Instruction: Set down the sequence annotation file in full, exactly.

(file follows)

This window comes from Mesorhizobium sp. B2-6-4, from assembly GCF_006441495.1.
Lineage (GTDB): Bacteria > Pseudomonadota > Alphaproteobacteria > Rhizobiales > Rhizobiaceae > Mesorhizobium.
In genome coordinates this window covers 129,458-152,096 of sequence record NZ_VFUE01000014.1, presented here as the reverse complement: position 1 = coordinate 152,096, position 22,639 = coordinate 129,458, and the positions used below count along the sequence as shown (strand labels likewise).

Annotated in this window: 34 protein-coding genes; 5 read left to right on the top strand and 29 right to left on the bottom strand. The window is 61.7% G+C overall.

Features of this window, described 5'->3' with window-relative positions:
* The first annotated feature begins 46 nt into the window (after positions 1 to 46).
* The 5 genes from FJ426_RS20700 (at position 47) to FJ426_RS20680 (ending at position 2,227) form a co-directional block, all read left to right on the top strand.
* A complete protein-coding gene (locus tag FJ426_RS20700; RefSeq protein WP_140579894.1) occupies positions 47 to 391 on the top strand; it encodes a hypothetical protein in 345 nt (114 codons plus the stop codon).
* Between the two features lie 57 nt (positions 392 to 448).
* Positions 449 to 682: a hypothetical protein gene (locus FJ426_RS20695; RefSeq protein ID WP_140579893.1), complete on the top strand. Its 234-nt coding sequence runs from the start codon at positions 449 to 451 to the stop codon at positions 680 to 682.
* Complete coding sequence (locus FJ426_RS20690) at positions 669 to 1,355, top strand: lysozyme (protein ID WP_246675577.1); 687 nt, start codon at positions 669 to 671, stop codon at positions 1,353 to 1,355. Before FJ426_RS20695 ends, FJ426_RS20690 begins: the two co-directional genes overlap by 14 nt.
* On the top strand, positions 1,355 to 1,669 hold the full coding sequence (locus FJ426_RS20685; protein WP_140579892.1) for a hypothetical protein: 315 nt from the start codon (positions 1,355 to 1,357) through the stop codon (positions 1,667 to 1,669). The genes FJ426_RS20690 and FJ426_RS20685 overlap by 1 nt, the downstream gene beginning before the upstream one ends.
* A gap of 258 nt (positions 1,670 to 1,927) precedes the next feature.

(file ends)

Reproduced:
This window comes from Mesorhizobium sp. B2-6-4, from assembly GCF_006441495.1.
Lineage (GTDB): Bacteria > Pseudomonadota > Alphaproteobacteria > Rhizobiales > Rhizobiaceae > Mesorhizobium.
In genome coordinates this window covers 129,458-152,096 of sequence record NZ_VFUE01000014.1, presented here as the reverse complement: position 1 = coordinate 152,096, position 22,639 = coordinate 129,458, and the positions used below count along the sequence as shown (strand labels likewise).

Annotated in this window: 34 protein-coding genes; 5 read left to right on the top strand and 29 right to left on the bottom strand. The window is 61.7% G+C overall.

Features of this window, described 5'->3' with window-relative positions:
* The first annotated feature begins 46 nt into the window (after positions 1 to 46).
* The 5 genes from FJ426_RS20700 (at position 47) to FJ426_RS20680 (ending at position 2,227) form a co-directional block, all read left to right on the top strand.
* A complete protein-coding gene (locus tag FJ426_RS20700; RefSeq protein WP_140579894.1) occupies positions 47 to 391 on the top strand; it encodes a hypothetical protein in 345 nt (114 codons plus the stop codon).
* Between the two features lie 57 nt (positions 392 to 448).
* Positions 449 to 682: a hypothetical protein gene (locus FJ426_RS20695; RefSeq protein ID WP_140579893.1), complete on the top strand. Its 234-nt coding sequence runs from the start codon at positions 449 to 451 to the stop codon at positions 680 to 682.
* Complete coding sequence (locus FJ426_RS20690) at positions 669 to 1,355, top strand: lysozyme (protein ID WP_246675577.1); 687 nt, start codon at positions 669 to 671, stop codon at positions 1,353 to 1,355. Before FJ426_RS20695 ends, FJ426_RS20690 begins: the two co-directional genes overlap by 14 nt.
* On the top strand, positions 1,355 to 1,669 hold the full coding sequence (locus FJ426_RS20685; protein WP_140579892.1) for a hypothetical protein: 315 nt from the start codon (positions 1,355 to 1,357) through the stop codon (positions 1,667 to 1,669). The genes FJ426_RS20690 and FJ426_RS20685 overlap by 1 nt, the downstream gene beginning before the upstream one ends.
* A gap of 258 nt (positions 1,670 to 1,927) precedes the next feature.